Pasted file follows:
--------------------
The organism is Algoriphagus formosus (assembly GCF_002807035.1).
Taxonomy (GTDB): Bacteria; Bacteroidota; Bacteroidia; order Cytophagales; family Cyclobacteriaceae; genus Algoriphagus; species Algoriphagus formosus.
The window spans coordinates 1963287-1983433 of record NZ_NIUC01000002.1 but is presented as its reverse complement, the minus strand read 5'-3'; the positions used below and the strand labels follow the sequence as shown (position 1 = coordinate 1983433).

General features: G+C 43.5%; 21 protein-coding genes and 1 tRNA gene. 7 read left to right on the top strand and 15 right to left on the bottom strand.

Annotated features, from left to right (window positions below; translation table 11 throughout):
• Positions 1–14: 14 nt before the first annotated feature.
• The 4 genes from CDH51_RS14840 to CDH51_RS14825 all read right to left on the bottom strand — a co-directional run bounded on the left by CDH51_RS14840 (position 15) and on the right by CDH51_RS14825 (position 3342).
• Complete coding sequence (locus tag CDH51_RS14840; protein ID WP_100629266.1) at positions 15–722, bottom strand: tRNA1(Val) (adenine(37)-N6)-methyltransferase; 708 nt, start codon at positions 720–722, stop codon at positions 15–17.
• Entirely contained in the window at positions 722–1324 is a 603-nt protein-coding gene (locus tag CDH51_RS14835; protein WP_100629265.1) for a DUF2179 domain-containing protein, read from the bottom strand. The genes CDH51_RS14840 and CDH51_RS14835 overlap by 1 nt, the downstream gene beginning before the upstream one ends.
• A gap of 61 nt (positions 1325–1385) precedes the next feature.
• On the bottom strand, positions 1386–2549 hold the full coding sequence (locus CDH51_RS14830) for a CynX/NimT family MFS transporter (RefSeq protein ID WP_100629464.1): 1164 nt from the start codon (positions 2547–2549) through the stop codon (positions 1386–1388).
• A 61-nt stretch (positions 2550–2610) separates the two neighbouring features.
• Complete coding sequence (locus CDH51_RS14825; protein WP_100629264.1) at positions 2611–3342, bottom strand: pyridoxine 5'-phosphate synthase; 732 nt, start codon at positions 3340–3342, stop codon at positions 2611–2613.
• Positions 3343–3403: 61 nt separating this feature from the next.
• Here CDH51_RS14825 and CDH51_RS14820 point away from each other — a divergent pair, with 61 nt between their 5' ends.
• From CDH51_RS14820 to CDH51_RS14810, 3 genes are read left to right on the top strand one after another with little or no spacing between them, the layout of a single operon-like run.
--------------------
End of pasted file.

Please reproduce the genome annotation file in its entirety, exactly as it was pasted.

The organism is Algoriphagus formosus (assembly GCF_002807035.1).
Taxonomy (GTDB): Bacteria; Bacteroidota; Bacteroidia; order Cytophagales; family Cyclobacteriaceae; genus Algoriphagus; species Algoriphagus formosus.
The window spans coordinates 1963287-1983433 of record NZ_NIUC01000002.1 but is presented as its reverse complement, the minus strand read 5'-3'; the positions used below and the strand labels follow the sequence as shown (position 1 = coordinate 1983433).

General features: G+C 43.5%; 21 protein-coding genes and 1 tRNA gene. 7 read left to right on the top strand and 15 right to left on the bottom strand.

Annotated features, from left to right (window positions below; translation table 11 throughout):
• Positions 1–14: 14 nt before the first annotated feature.
• The 4 genes from CDH51_RS14840 to CDH51_RS14825 all read right to left on the bottom strand — a co-directional run bounded on the left by CDH51_RS14840 (position 15) and on the right by CDH51_RS14825 (position 3342).
• Complete coding sequence (locus tag CDH51_RS14840; protein ID WP_100629266.1) at positions 15–722, bottom strand: tRNA1(Val) (adenine(37)-N6)-methyltransferase; 708 nt, start codon at positions 720–722, stop codon at positions 15–17.
• Entirely contained in the window at positions 722–1324 is a 603-nt protein-coding gene (locus tag CDH51_RS14835; protein WP_100629265.1) for a DUF2179 domain-containing protein, read from the bottom strand. The genes CDH51_RS14840 and CDH51_RS14835 overlap by 1 nt, the downstream gene beginning before the upstream one ends.
• A gap of 61 nt (positions 1325–1385) precedes the next feature.
• On the bottom strand, positions 1386–2549 hold the full coding sequence (locus CDH51_RS14830) for a CynX/NimT family MFS transporter (RefSeq protein ID WP_100629464.1): 1164 nt from the start codon (positions 2547–2549) through the stop codon (positions 1386–1388).
• A 61-nt stretch (positions 2550–2610) separates the two neighbouring features.
• Complete coding sequence (locus CDH51_RS14825; protein WP_100629264.1) at positions 2611–3342, bottom strand: pyridoxine 5'-phosphate synthase; 732 nt, start codon at positions 3340–3342, stop codon at positions 2611–2613.
• Positions 3343–3403: 61 nt separating this feature from the next.
• Here CDH51_RS14825 and CDH51_RS14820 point away from each other — a divergent pair, with 61 nt between their 5' ends.
• From CDH51_RS14820 to CDH51_RS14810, 3 genes are read left to right on the top strand one after another with little or no spacing between them, the layout of a single operon-like run.